Contractor turnover is a lot higher than the normal work force. It isn’t surprising when contractors will leave in the middle or even start of their contract period. After all, their overall job security is very low which forces them to seek permanent employment from other employers in many cases. Organizations can lose big when they are paying big fees to agencies just to see their contractor leave immediately after getting hired for a real job. Also, the lost productivity experienced once the contractor leaves and needs a replacement is a big loss for the organization and becomes added stress for managers who will need to hire another person once again.
Many contractors are also misaligned with the interests of the organization. This is a natural occurrence. They typically experience a shorter onboarding session and are excluded from many of the employee events that promote business culture and teamwork and have little information about the organization’s vision and mission which is vital for motivating the workforce. They are cogs in the machine and their impact is relatively low in the organization which makes their work just as valuable.
Also, organizations can lose big when contractors are mismanaged. When the overall workforce rises temporarily without proportional increases in management, there is more work to be done by managers which takes away their focus from vital business affairs and places it on training and managing extra staff on a cyclical basis.
Despite all these downsides, if the strategy and plan for contract work is well thought out, there are significant savings to be made. A lot of the roles which are for low-level tasks that need little training, roles for short term projects, or even expert consulting gigs are some ways in which contract work can be profitable.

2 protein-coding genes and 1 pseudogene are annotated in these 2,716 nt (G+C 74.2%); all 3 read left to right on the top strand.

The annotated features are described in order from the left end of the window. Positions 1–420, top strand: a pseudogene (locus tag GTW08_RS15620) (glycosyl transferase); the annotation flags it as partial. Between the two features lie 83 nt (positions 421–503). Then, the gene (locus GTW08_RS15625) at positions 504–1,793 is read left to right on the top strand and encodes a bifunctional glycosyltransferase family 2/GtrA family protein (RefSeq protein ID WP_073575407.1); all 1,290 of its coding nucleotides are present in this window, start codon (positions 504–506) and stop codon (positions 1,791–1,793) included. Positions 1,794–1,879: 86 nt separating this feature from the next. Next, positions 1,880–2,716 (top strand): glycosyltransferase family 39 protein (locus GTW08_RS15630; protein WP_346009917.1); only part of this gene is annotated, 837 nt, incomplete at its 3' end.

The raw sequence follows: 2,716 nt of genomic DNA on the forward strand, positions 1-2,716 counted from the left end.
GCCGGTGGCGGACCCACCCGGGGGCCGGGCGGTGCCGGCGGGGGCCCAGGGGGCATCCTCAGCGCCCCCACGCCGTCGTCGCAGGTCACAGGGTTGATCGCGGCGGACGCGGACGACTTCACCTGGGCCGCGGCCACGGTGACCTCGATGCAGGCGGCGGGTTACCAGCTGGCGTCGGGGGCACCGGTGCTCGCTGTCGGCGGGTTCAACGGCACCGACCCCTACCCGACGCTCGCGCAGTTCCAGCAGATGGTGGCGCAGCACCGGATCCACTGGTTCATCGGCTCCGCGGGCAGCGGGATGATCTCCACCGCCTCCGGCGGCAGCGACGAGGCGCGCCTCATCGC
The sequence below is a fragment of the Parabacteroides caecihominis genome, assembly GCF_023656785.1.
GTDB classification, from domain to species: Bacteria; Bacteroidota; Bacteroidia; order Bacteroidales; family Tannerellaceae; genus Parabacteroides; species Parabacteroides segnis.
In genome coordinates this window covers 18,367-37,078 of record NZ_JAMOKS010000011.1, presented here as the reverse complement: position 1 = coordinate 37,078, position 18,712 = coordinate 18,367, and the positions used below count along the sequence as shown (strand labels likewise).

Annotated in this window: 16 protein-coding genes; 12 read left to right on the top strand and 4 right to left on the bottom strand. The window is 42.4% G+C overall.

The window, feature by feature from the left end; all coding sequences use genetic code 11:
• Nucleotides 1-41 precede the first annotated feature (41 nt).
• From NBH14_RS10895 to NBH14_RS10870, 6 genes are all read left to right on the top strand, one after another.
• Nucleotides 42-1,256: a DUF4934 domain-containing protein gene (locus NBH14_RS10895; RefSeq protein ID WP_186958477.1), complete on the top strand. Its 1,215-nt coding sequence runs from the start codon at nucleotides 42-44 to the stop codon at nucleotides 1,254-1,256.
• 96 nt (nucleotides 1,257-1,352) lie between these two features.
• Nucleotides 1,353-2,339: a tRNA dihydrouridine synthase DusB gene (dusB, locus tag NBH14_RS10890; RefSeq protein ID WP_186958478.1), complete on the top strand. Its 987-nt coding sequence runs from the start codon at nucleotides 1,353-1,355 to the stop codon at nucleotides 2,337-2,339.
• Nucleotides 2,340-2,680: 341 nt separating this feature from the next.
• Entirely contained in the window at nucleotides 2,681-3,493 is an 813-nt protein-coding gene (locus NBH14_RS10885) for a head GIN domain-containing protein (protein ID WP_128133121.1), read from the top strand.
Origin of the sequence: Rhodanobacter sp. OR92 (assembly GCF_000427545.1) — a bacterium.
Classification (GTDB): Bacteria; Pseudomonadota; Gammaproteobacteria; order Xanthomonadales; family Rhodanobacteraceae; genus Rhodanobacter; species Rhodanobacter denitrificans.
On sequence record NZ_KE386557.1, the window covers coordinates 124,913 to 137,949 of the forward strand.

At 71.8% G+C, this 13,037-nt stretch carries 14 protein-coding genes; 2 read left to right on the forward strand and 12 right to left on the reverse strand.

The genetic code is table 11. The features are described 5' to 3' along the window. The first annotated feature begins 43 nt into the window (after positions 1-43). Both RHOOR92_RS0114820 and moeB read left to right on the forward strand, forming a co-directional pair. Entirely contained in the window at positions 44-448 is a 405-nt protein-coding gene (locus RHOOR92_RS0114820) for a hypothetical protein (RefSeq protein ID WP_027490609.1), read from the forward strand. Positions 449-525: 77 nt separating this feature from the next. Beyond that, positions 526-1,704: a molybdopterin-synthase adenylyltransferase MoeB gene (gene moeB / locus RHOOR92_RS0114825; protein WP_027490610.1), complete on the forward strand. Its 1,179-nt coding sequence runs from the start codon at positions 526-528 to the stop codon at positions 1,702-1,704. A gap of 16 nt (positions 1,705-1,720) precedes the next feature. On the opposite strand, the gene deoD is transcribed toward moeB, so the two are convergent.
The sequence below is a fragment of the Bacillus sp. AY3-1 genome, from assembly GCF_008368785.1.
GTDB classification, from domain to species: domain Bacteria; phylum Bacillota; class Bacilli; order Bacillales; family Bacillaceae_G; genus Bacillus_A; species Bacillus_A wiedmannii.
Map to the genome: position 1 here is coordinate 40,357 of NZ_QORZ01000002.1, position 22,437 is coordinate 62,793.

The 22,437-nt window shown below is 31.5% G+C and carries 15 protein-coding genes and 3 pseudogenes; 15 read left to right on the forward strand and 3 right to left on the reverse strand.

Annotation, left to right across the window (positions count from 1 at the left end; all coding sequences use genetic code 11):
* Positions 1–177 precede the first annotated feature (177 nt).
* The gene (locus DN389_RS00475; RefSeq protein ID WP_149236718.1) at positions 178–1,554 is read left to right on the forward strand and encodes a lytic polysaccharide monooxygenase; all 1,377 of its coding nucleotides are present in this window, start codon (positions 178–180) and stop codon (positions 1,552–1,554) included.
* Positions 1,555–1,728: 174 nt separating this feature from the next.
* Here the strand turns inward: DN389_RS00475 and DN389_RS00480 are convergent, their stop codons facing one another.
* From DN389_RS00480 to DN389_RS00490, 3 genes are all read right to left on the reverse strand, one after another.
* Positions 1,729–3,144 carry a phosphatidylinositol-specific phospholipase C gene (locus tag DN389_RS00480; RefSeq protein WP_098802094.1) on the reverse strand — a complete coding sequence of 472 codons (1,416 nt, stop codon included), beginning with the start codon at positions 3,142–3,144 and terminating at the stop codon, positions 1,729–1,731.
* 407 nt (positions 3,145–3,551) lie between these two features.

For startups, they can get a boost from people with more expertise in different areas when they are low on time and experience. There are a lot of ways in which a couple of hours at a small price will multiply the efforts of a growing company.
Many organizations have periods in which they will experience greater or lesser demand for their products or services. Also, many growing companies are in need of labor but don’t want to be put at risk by hiring additional employees which they might need to let go if things don’t work out. Contract work becomes a big bonus for these situations. Seasonally dependent companies like retailers and tourism companies also benefit from the flexibility when they have increased demand. The prediction for labor demand increases make it easy for them to plan ahead as well.
One of the downsides is that demand tends to rise equally among employers in the same industry which makes competition high for getting good temp workers. Also, a lot of the best contract workers will not prefer extremely short term contracts especially during the holiday seasons where reemployment chances become slim. Contract work can be financially unstable for many, so expect there to be higher levels of anxiety.